Utah Nurse Accosted By Police Settles Claims
Alex Wabbel, the Utah nurse who became famous in September after police body cam footage captured her being accosted by a police officer who was wrongfully demanding that she allow him to draw blood from a patient involved in an auto accident, has settled her claims with Salt Lake City and the hospital:
A Utah nurse who was forcefully detained by a police officer in July settled with the University of Utah and Salt Lake City on Tuesday for a total of $500,000.
The rough arrest of the nurse, who had refused the officer’s request to draw a sedated patient’s blood as part of a police investigation, was captured on body camera video and viewed widely online.
The tense incident led officials at the hospital — run by University of Utah Health — to bar police officers from patient-care areas; the police officer involved, Detective Jeff L. Payne, was eventually fired from his job with the police department and from a part-time job he held as a paramedic.
No charges were filed against the nurse, Alex Wubbels, who said at a news conference on Tuesday that she was “grateful” for the outcome of what she called an “emotional situation.”
“This landed in my lap; this is not something I sought out,” Ms. Wubbels said, noting that she returned to work about two weeks after the incident. “I’m incredibly humbled at the change that has already happened.”
A lawyer for Ms. Wubbels, Karra Porter, declined to explain why she and her client had agreed to settle for $500,000, specifically, or say whether they had sought more money.
“There will be no legal lawsuit,” Ms. Porter said at the news conference. “This part of this is over.”
A spokesman for the Salt Lake City mayor’s office did not reply to an email seeking comment late Wednesday. But the spokesman, Matthew Rojas, told The Deseret News that the city and the university had agreed to split the cost of the settlement and pay $250,000 each.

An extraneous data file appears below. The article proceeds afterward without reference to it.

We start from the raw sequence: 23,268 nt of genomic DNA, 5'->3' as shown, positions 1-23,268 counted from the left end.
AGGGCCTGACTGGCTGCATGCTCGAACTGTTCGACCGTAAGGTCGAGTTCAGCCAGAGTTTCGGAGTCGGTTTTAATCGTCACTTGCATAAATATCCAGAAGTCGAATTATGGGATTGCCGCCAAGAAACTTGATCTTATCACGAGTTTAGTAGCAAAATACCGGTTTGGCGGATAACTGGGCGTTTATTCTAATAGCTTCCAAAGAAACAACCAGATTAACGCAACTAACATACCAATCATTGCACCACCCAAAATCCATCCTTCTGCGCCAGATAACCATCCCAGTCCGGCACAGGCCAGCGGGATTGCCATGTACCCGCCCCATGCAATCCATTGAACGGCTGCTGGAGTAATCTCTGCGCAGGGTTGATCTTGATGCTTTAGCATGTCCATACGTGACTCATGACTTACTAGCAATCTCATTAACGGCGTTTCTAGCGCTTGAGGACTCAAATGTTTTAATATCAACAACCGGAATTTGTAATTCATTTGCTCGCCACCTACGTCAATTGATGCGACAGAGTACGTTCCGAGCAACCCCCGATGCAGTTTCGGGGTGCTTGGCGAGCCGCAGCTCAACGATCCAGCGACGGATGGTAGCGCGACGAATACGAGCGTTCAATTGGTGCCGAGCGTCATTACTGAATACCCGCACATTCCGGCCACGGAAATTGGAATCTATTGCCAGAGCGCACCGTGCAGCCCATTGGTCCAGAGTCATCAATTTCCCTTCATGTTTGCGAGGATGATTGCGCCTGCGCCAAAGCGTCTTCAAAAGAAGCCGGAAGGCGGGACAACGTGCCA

A spokeswoman for University of Utah Health, Suzanne Winchester, said in a brief telephone interview that she also believed the costs of the settlement had been split “50-50.”
“We continue to support Alex Wubbels who is an outstanding nurse and we commend her for putting her patient first,” she said in a statement. “This incident has prompted us to modify procedures and retrain staff regarding how law enforcement agencies interface with the university’s health care system. Our hope is that the implementation of these new procedures will ensure a situation like this doesn’t happen again.”
The patient involved, William Gray, died two months after the confrontation between the officer and the nurse. He had not been suspected of wrongdoing; a driver fleeing the police had crashed into Mr. Gray’s truck, severely injuring Mr. Gray and killing himself.
Wubbels said at the press conference on Tuesday that she would donate part of the settlement to a program that is being established to help fund more widespread availability of body cameras for police in Utah and around the country. Certainly, her case is yet another example of the value of body cameras in being able to provide definitive evidence in what otherwise would have been a he said/she said situation. Without it, the story likely wouldn’t have been anything other than a local story in Utah at best. On the other hand, it does tend to disprove the argument that body cameras would cause police officers to act differently. In this case, the officer’s outrageous behavior came even though he knew he was being recorded.